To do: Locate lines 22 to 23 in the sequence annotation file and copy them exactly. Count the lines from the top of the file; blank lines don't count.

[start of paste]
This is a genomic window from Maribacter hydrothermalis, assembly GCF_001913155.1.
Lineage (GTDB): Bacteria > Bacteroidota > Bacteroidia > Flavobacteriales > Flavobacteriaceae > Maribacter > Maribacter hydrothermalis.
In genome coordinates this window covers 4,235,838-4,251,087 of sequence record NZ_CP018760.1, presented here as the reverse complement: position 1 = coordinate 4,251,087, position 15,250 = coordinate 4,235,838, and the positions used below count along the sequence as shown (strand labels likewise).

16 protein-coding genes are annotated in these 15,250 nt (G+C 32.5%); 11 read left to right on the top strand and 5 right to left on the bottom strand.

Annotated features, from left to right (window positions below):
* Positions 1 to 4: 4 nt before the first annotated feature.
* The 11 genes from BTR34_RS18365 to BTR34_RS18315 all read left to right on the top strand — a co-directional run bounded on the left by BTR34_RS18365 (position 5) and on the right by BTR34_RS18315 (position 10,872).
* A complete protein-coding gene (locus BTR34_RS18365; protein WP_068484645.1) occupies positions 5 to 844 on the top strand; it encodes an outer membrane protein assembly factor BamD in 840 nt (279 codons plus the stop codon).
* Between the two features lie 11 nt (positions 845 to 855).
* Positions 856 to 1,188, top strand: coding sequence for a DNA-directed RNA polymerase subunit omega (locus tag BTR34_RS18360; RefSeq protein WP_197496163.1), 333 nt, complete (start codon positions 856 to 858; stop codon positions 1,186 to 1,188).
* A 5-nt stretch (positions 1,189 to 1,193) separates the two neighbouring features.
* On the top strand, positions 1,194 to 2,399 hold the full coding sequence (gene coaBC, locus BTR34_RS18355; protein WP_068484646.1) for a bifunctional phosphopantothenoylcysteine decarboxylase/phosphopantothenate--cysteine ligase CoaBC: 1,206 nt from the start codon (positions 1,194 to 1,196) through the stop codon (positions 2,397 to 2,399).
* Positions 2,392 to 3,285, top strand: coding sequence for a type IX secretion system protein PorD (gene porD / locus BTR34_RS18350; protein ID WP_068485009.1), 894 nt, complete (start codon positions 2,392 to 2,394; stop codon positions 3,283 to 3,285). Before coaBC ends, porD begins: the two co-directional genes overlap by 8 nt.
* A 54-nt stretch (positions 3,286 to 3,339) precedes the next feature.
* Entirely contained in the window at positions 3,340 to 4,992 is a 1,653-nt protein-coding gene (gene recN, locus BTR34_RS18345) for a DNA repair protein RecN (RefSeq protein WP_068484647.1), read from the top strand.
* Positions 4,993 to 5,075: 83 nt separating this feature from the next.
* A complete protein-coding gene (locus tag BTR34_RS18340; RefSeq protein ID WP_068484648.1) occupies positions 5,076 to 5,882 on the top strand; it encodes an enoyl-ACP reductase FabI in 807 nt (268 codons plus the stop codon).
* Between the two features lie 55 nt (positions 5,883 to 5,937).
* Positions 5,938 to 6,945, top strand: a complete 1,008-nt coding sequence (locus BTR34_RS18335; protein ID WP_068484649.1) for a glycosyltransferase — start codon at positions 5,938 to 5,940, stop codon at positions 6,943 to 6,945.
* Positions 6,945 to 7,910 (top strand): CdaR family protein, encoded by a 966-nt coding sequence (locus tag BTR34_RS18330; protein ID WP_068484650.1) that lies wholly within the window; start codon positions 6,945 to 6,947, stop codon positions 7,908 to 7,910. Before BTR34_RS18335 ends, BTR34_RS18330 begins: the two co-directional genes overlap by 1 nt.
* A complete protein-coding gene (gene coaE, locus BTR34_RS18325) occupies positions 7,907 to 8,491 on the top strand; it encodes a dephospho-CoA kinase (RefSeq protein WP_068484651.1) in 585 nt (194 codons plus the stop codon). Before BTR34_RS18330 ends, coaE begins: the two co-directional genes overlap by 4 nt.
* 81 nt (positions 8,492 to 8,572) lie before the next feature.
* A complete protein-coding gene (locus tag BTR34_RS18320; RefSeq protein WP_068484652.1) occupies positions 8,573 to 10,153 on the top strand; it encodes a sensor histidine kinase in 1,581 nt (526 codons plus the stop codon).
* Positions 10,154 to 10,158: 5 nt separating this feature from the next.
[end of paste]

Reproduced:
* 81 nt (positions 8,492 to 8,572) lie before the next feature.
* A complete protein-coding gene (locus tag BTR34_RS18320; RefSeq protein WP_068484652.1) occupies positions 8,573 to 10,153 on the top strand; it encodes a sensor histidine kinase in 1,581 nt (526 codons plus the stop codon).